Cocoa solids

Cocoa solids
A bowl of cocoa powder

Cocoa solids are the low-fat component of chocolate. When sold as an end product, it may also be called cocoa powder, cocoa, and cacao. In contrast, the fatty component of chocolate is cocoa butter. Cocoa butter makes up for 50% to 57% of the weight of cocoa beans and gives chocolate its characteristic melting properties.[1] Cocoa liquor is the melted combination of cocoa butter and cocoa solids. Cocoa solids are obtained by extraction from the cocoa bean.



Cocoa powder is extracted from roasted, cleaned, deshelled cocoa beans and grinded into a paste, called chocolate liquor. Pressing and milling the pressed chocolate liquor separates the cocoa powder from the fat.[2] This may be accomplished by a press, or by the Broma process. The resulting cocoa powder can be further processed with a hydroxide or carbonate of sodium of potassium.[3] Natural process cocoa powder (not processed) has a tart, bitter taste and is light in color. Processed cocoa powders are deeper in color and richer in flavour. Alkalization reduces the sour, bitter properties of natural cocoa powder improving the taste. Alkalization can also alter the solubility of the cocoa powder.[4] Dutch process chocolate has been treated so as to neutralize the acidity and has a milder flavor; it is also the traditional chocolate brown in color.[5]

Physical Properties

Cocoa solids can range from a light brown to a deep reddish brown color. The varying color corresponds to the pH value of the Cocoa. Safe, acceptable pH for cocoa ranges from 5.4 to 8.1 depending on how processed the cocoa powder is. Cocoa with a pH of 5.4-5.8 are considered natural powders and have a light brown color. Lightly alkalized cocoa solids have a pH of 6.8-7.2 and are a darker brown color. Moderately alkalized cocoa solids have a pH of 7.2-7.5 and have a deep reddish brown color, and heavily alkalized powders with a pH of 7.5-8.1 have dark red and black colors.[6]


Nutritional value per 100 g (3.5 oz)
Energy 954 kJ (228 kcal)
Carbohydrates 57.90 g
Fat 13.70 g
Protein 19.60 g
Water 3.00 g
Calcium 128 mg (13%)
Iron 13.86 mg (107%)
Magnesium 499 mg (141%)
Manganese 3.837 mg (183%)
Phosphorus 734 mg (105%)
Potassium 1524 mg (32%)
Sodium 21 mg (1%)
Zinc 6.81 mg (72%)
Percentages are relative to US recommendations for adults.
Source: USDA Nutrient Database

Cocoa powder contains several minerals including calcium, copper, magnesium, phosphorus, potassium, sodium and zinc. All of these minerals are found in greater quantities in cocoa powder than either cocoa butter or cocoa liquor.[7] Cocoa solids also contain 230mg of caffeine and 2057mg of theobromine, which are mostly absent from the other components of the cocoa bean.[8]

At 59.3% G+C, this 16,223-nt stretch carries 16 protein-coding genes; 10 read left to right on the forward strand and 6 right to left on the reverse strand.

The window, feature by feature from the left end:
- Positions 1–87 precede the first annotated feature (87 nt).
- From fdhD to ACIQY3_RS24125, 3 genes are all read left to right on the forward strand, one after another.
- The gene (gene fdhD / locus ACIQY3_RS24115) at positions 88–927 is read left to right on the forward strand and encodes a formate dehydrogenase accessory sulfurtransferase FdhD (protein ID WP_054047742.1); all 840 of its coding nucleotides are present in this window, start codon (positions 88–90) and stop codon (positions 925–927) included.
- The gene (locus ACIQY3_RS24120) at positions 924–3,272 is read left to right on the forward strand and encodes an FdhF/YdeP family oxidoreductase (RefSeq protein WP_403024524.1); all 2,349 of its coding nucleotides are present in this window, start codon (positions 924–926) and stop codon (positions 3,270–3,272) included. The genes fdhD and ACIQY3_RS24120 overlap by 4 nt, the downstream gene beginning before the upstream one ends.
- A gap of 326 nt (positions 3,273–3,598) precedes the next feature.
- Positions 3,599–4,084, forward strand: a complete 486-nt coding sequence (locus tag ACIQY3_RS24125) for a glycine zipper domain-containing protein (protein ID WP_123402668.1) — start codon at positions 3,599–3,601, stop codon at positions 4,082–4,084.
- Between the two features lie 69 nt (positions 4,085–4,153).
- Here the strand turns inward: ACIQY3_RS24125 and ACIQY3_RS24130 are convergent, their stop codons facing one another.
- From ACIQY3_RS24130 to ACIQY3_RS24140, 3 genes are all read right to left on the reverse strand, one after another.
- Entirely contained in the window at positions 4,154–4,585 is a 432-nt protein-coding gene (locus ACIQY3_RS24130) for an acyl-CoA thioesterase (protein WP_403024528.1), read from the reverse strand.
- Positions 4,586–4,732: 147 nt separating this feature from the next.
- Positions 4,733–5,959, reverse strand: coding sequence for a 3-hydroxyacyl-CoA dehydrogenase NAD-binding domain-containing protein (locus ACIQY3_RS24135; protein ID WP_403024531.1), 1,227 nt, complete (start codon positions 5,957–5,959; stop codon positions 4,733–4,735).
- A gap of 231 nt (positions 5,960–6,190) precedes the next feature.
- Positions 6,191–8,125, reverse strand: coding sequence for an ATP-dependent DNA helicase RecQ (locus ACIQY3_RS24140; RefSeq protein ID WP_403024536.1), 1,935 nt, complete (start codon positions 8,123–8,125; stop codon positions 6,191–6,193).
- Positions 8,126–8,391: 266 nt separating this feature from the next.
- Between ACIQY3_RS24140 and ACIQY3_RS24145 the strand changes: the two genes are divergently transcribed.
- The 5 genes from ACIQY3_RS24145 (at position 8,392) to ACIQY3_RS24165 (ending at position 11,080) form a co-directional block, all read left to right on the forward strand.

Cocoa powder is rich in flavonoids, a type of polyphenolic. The amount of flavonoids depends on the amount of processing and manufacturing the cocoa powder undergoes, but cocoa powder can contain up to 10% its weight in flavonoids.[7] Flavanols are one of six compounds futher classified as flavenoids. Flavanols, which are also found in fruits and vegetables, are linked to certain health benefits linked to coronary heart disease and stroke. The topic of how flavanols benefit cardiovascular health is still under debate. It has been suggested that the flavanols may take part in mechanisms such as nitric oxide and antioxidant, anti-inflammatory, and antiplatelet effects.[9] Benefiting these mechanisms may improve endothelial function, lipid levels, blood pressure and insulin resistance.[9]

Accordingly, health professionals recommend consuming chocolate in forms that are high in cocoa solids while low in cocoa butter, such as hot cocoa.[10]

See also


  1. ^ Steinberg, F.M.; Bearden, M.N., Keen, C.L. (February 2003). "Cocoa and chocolate flavonoids: Implications for cardiovascular health". Journal of the American Dietetic Association 103 (2): 215–223. Retrieved November 9, 2011. 
  2. ^ Kattenberg, H.R. (1987). U.S. Patent No.4704292. Washington, D.C: U.S. Patent and Trademark Office. 
  3. ^ Kattenberg, H.R. (1987). U.S. Patent No.4704292. Washington, D.C: U.S. Patent and Trademark Office. 
  4. ^ "Understanding Chocolate". Retrieved November 9, 2011. 
  5. ^ "Marble Cake", Food Network
  6. ^ "Understanding Chocolate". Retrieved November 9, 2011. 
  7. ^ a b Steinberg, F.M.; Bearden, M.M., Keen, C.L. (February 2003). Cocoa and chocolate flavonoids: Implications for cardiovascular health. 103. pp. 215–223. Retrieved November 9, 2011. 
  8. ^ "USDA National Nutrient Database for Standard Reference, Release 24, (2011)". 
  9. ^ a b Corti, R.; Flammer, A.J., Hollenberg, N.K. (2009). "Cocoa and Cardiovascular Health". Circulation. Contemporary Reviews in Cardiovascular Medicine 119: 1433–1441. doi:10.1161/​CIRCULATIONAHA.108.827022. Retrieved November 9, 2011. 
  10. ^ "Hot Cocoa Tops Red Wine And Tea In Antioxidants; May Be Healthier Choice", Science Daily, November 6, 2003, .

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